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if we take this practical issue and extrapolate to its impact on train crew, i wonder whether it would result in some thought about placement of those treacherous loads in a train. Maybe where front and tail end crew shake hands in the middle? Just wondering - I have no reason to think this was seen.
I wonder if trainmen did walk through empty gons (or even loaded ones).
I think the most common inside height of 40 ft. gons was 4'8". I wonder how many men could lift themselves up over the end, especially if the train is moving.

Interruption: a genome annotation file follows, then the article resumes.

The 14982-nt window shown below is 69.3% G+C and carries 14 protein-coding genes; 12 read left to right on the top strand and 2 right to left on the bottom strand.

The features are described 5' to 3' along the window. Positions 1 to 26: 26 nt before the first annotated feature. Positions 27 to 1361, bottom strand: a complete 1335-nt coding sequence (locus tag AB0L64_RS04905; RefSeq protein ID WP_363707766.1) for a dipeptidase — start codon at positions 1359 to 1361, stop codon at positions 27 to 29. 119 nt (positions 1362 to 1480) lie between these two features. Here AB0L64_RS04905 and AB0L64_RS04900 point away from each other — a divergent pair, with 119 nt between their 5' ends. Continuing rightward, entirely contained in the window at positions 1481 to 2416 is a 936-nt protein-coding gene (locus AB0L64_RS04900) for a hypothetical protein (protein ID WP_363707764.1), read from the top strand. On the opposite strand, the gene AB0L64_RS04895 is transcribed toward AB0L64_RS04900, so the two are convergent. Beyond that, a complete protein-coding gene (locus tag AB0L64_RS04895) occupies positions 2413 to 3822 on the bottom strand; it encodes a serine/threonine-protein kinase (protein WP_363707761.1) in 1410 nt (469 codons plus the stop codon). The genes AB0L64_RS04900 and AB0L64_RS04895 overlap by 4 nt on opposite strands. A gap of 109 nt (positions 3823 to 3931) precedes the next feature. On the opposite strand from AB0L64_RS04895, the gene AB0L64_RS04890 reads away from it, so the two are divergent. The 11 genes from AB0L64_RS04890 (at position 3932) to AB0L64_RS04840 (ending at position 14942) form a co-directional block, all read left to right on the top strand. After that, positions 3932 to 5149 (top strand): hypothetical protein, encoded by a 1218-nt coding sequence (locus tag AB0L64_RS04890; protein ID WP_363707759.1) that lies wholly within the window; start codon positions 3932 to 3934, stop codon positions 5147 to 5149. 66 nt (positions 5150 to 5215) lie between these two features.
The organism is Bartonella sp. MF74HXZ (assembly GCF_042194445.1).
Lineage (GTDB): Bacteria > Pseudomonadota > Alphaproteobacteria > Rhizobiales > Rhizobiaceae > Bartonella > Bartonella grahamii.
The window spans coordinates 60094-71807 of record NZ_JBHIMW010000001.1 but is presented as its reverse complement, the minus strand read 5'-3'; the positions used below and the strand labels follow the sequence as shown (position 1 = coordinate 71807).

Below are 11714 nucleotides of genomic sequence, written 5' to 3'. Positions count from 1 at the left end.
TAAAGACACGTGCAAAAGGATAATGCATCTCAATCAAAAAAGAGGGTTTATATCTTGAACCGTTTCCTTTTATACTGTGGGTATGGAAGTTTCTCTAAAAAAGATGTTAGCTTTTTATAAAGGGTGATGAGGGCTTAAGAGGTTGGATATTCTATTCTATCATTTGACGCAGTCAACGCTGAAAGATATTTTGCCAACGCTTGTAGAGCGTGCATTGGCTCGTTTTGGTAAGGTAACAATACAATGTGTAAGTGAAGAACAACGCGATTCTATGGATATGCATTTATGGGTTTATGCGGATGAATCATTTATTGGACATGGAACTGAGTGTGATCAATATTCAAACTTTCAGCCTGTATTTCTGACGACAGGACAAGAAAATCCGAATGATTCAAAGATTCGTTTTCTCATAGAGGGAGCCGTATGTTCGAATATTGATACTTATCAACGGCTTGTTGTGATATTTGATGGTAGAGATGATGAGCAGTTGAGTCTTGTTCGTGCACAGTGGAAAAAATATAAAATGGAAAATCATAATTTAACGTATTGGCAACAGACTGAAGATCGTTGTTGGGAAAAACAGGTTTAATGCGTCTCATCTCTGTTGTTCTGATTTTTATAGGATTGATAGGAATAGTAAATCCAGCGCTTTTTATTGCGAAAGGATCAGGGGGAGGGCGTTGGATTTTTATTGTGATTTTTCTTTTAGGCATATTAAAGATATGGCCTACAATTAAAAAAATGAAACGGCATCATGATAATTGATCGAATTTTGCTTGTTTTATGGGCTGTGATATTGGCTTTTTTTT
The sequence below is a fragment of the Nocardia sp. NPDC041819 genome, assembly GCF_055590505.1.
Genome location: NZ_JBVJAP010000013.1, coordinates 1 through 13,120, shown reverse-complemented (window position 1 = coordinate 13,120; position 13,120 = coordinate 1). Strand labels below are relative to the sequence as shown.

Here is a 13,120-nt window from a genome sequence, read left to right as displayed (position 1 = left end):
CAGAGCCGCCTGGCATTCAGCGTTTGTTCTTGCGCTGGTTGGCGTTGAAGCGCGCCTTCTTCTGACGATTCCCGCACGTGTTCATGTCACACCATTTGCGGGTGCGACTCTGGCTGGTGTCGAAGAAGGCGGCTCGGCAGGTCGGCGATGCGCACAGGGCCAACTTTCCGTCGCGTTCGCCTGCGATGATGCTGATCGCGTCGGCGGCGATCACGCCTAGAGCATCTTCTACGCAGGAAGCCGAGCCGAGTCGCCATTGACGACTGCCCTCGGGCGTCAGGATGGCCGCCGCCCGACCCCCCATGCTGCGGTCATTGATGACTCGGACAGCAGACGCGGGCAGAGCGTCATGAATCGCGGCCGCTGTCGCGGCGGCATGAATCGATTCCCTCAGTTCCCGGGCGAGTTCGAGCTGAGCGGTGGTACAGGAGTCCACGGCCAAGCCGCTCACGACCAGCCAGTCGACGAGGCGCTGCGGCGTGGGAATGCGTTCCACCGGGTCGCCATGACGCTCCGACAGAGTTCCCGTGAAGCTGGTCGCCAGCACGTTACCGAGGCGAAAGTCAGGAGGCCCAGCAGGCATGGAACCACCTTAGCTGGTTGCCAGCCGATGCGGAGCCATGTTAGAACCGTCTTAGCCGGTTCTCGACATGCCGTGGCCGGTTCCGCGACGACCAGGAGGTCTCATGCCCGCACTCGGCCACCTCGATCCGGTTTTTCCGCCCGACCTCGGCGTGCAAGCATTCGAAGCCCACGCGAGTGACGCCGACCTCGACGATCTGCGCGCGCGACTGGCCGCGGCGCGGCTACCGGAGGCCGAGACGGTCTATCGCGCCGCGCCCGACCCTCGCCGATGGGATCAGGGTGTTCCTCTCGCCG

I am a little taller than average and worked out with weights for many years. I entered weight lifting contests and once did 35 chin ups. At my most efficient weight I would have had difficulty getting over the end of a gon.
Stepping into a gon loaded with scrap metal could be treacherous if you slipped. Trying to walk on a load that could shift could be dangerous too.
In photos Lehigh Valley steam era trains have rows of empty gons. Erie fast freights don't have any gons or hoppers.